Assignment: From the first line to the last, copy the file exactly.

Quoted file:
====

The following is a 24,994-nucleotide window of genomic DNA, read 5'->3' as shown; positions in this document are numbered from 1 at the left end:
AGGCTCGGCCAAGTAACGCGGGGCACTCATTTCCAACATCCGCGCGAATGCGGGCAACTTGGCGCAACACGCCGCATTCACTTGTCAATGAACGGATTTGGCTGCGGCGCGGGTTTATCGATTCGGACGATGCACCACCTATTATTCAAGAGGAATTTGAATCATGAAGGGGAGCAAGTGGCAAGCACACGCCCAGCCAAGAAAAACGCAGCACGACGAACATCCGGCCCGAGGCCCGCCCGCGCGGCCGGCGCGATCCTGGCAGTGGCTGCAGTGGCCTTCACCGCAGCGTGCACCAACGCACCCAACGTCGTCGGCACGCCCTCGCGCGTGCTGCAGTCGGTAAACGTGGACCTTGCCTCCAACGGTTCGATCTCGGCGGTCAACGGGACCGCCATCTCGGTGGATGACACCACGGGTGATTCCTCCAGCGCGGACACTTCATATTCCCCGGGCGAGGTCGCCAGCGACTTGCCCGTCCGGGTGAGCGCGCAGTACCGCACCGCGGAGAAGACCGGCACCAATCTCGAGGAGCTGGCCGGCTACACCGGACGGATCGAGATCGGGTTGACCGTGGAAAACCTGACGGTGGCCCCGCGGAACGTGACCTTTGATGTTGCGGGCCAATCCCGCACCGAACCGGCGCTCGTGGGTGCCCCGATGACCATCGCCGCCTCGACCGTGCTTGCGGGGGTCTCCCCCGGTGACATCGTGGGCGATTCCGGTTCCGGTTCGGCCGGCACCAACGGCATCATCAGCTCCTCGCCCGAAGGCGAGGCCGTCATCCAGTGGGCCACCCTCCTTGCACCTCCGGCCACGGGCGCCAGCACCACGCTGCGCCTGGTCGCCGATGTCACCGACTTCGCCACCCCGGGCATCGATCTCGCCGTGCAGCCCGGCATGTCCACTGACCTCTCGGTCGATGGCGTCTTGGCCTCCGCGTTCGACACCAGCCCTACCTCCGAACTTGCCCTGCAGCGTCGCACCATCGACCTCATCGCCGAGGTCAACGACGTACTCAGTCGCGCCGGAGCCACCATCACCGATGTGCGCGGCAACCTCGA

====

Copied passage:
The following is a 24,994-nucleotide window of genomic DNA, read 5'->3' as shown; positions in this document are numbered from 1 at the left end:
AGGCTCGGCCAAGTAACGCGGGGCACTCATTTCCAACATCCGCGCGAATGCGGGCAACTTGGCGCAACACGCCGCATTCACTTGTCAATGAACGGATTTGGCTGCGGCGCGGGTTTATCGATTCGGACGATGCACCACCTATTATTCAAGAGGAATTTGAATCATGAAGGGGAGCAAGTGGCAAGCACACGCCCAGCCAAGAAAAACGCAGCACGACGAACATCCGGCCCGAGGCCCGCCCGCGCGGCCGGCGCGATCCTGGCAGTGGCTGCAGTGGCCTTCACCGCAGCGTGCACCAACGCACCCAACGTCGTCGGCACGCCCTCGCGCGTGCTGCAGTCGGTAAACGTGGACCTTGCCTCCAACGGTTCGATCTCGGCGGTCAACGGGACCGCCATCTCGGTGGATGACACCACGGGTGATTCCTCCAGCGCGGACACTTCATATTCCCCGGGCGAGGTCGCCAGCGACTTGCCCGTCCGGGTGAGCGCGCAGTACCGCACCGCGGAGAAGACCGGCACCAATCTCGAGGAGCTGGCCGGCTACACCGGACGGATCGAGATCGGGTTGACCGTGGAAAACCTGACGGTGGCCCCGCGGAACGTGACCTTTGATGTTGCGGGCCAATCCCGCACCGAACCGGCGCTCGTGGGTGCCCCGATGACCATCGCCGCCTCGACCGTGCTTGCGGGGGTCTCCCCCGGTGACATCGTGGGCGATTCCGGTTCCGGTTCGGCCGGCACCAACGGCATCATCAGCTCCTCGCCCGAAGGCGAGGCCGTCATCCAGTGGGCCACCCTCCTTGCACCTCCGGCCACGGGCGCCAGCACCACGCTGCGCCTGGTCGCCGATGTCACCGACTTCGCCACCCCGGGCATCGATCTCGCCGTGCAGCCCGGCATGTCCACTGACCTCTCGGTCGATGGCGTCTTGGCCTCCGCGTTCGACACCAGCCCTACCTCCGAACTTGCCCTGCAGCGTCGCACCATCGACCTCATCGCCGAGGTCAACGACGTACTCAGTCGCGCCGGAGCCACCATCACCGATGTGCGCGGCAACCTCGA